Iran, World Powers Reach Deal
Iranian, P5+ 1 delegations in Geneva October 15, 2013Reuters
Iran and six world powers have reached a deal regarding Iran’s nuclear program, after hours of talks in Geneva.
The European Union’s Foreign Policy Chief, Catherine Ashton, announced early Sunday morning that an agreement has been reached between Iran and the group known as the P5+1.
France\’s Foreign Minister, Laurent Fabius, confirmed as well that a deal has been reached. Iran’s Foreign Minister, Mohammad Javad Zarif, tweeted as well that “we have reached an agreement.”
Details of the agreement have not yet fully been made public but some reports said that the six-month agreement will have Iran freeze some of its nuclear activities in exchange for partial and limited relief of the sanctions that have been imposed on it.
It was also reported that under the agreement, Iran will be able to continue to enrich uranium to a level 3.5%, but will not be allowed to add to its stockpile of enriched uranium, and would have to move some of its enriched material to a third country.
Speaking after the deal was announced, U.S. President Barack Obama said it was an “important first step” toward addressing the world’s concerns over the Islamic republic’s disputed nuclear program.
He added that the deal includes “substantial limitations” on Iran and cuts off the Islamic republic’s most likely path to a bomb. The President added that Iran would have to prove to the world that its nuclear program is peaceful and said that if it fails to comply with the terms of the agreement, the pressure on it would increase and the sanctions would resume.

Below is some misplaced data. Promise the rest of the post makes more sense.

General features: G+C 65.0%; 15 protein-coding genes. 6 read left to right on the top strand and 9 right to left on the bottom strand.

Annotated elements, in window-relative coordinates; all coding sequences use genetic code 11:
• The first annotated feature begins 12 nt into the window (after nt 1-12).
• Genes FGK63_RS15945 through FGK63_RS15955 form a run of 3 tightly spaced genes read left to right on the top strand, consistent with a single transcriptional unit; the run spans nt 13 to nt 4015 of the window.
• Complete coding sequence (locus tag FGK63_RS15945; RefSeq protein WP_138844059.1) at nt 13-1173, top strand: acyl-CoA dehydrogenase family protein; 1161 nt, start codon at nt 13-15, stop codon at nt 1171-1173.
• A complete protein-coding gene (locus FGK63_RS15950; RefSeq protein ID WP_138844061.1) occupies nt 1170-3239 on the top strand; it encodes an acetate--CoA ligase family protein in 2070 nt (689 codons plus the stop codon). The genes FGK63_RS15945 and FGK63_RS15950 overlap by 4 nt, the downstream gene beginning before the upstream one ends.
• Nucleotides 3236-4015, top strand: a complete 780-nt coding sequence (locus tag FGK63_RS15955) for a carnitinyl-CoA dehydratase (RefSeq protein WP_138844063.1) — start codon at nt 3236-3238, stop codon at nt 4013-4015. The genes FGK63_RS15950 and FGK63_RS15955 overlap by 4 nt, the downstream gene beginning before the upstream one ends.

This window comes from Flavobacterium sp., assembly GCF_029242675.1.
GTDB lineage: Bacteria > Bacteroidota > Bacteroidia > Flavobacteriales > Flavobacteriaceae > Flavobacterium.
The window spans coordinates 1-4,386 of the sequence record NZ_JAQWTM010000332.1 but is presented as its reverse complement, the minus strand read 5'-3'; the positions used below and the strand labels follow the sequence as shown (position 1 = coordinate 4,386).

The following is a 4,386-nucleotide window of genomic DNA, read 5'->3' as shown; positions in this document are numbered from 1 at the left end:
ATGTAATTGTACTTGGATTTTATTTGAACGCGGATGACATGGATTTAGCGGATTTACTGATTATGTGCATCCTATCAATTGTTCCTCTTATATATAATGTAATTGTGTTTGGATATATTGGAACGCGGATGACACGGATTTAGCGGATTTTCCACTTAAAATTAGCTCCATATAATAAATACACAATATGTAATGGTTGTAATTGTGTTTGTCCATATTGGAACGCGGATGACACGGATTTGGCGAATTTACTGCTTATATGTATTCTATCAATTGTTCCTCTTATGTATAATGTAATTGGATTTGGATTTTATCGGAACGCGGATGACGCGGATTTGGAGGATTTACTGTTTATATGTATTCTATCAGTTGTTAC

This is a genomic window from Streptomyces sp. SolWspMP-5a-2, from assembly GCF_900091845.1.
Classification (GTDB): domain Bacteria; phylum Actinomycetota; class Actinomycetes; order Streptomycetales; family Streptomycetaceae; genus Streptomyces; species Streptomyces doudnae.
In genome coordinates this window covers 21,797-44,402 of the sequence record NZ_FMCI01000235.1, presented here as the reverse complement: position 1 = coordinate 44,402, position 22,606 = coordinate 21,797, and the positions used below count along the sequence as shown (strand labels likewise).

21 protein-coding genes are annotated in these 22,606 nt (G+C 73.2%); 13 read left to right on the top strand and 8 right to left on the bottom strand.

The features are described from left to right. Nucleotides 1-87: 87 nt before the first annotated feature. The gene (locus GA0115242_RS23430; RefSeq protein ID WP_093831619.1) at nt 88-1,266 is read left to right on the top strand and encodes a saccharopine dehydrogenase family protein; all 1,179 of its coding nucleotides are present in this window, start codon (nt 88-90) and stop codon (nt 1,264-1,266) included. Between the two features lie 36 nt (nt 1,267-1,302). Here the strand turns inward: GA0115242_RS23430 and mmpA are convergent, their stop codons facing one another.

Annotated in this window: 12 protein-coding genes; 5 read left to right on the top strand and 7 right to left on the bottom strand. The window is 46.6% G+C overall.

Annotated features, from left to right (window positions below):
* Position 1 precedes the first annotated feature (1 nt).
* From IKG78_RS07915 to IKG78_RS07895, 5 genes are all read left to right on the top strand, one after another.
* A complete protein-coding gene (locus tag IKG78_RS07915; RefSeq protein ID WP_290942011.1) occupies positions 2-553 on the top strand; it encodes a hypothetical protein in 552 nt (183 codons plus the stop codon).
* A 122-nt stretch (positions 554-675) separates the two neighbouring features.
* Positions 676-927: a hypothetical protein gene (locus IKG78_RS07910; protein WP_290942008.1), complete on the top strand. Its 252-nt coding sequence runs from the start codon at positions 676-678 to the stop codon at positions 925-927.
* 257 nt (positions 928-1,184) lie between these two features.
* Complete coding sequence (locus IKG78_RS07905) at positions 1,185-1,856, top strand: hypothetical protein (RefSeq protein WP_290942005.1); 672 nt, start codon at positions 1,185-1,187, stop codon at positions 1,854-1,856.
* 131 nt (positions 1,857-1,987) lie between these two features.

Officials in his administration confirmed to CNN the deal with Iran halts progress on its nuclear program, provides for intrusive inspections and neutralizes Iran’s stockpile of 20% enriched uranium.
“We think we have a good strong arrangement,” U.S. Secretary of State John Kerry told CNN following the announcement of the deal.
Kerry later told reporters at a news conference in Geneva that the deal will help “make Israel safer”.
“The comprehensive agreement will make the world safer … and Israel safer,” Kerry said.
The deal came after an earlier report that it may not happen due to Tehran’s continued insistence that it retain the ability to enrich uranium.
Emerging after day-long talks in Geneva on Saturday, Iranian Deputy Foreign Minister Abbas Araqchi told reporters that the talks had achieved “98 percent progress,” but that Tehran would not accept any agreement that does not recognize what it considers its right to enrich uranium, a demand the United States and its European allies have repeatedly rejected.
“In the past 10 years, Iran has resisted economic and political pressures and sanctions aimed at abandoning its enrichmen